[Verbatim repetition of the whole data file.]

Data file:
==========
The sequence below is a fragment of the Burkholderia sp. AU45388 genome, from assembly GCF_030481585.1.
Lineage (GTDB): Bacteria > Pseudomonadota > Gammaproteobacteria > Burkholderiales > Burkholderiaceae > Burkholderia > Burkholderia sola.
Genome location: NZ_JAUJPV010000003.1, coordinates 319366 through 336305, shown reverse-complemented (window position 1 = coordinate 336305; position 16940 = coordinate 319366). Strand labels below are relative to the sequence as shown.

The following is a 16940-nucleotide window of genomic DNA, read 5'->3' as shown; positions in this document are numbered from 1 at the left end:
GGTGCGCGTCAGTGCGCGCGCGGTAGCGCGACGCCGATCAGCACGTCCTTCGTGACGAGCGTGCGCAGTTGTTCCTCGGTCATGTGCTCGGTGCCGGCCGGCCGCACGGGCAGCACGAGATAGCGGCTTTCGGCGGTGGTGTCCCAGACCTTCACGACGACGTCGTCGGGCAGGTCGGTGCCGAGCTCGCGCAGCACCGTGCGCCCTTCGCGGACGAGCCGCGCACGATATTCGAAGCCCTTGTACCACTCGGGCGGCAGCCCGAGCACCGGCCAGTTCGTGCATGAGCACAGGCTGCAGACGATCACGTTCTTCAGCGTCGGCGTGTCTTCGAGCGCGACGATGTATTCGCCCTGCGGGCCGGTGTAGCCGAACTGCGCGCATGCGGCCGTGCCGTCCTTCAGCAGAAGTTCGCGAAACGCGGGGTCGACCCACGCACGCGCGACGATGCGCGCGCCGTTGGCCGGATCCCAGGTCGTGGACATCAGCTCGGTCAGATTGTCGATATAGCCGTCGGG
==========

The sequence below is a fragment of the Burkholderia sp. AU45388 genome, from assembly GCF_030481585.1.
Lineage (GTDB): Bacteria > Pseudomonadota > Gammaproteobacteria > Burkholderiales > Burkholderiaceae > Burkholderia > Burkholderia sola.
Genome location: NZ_JAUJPV010000003.1, coordinates 319366 through 336305, shown reverse-complemented (window position 1 = coordinate 336305; position 16940 = coordinate 319366). Strand labels below are relative to the sequence as shown.

The following is a 16940-nucleotide window of genomic DNA, read 5'->3' as shown; positions in this document are numbered from 1 at the left end:
GGTGCGCGTCAGTGCGCGCGCGGTAGCGCGACGCCGATCAGCACGTCCTTCGTGACGAGCGTGCGCAGTTGTTCCTCGGTCATGTGCTCGGTGCCGGCCGGCCGCACGGGCAGCACGAGATAGCGGCTTTCGGCGGTGGTGTCCCAGACCTTCACGACGACGTCGTCGGGCAGGTCGGTGCCGAGCTCGCGCAGCACCGTGCGCCCTTCGCGGACGAGCCGCGCACGATATTCGAAGCCCTTGTACCACTCGGGCGGCAGCCCGAGCACCGGCCAGTTCGTGCATGAGCACAGGCTGCAGACGATCACGTTCTTCAGCGTCGGCGTGTCTTCGAGCGCGACGATGTATTCGCCCTGCGGGCCGGTGTAGCCGAACTGCGCGCATGCGGCCGTGCCGTCCTTCAGCAGAAGTTCGCGAAACGCGGGGTCGACCCACGCACGCGCGACGATGCGCGCGCCGTTGGCCGGATCCCAGGTCGTGGACATCAGCTCGGTCAGATTGTCGATATAGCCGTCGGG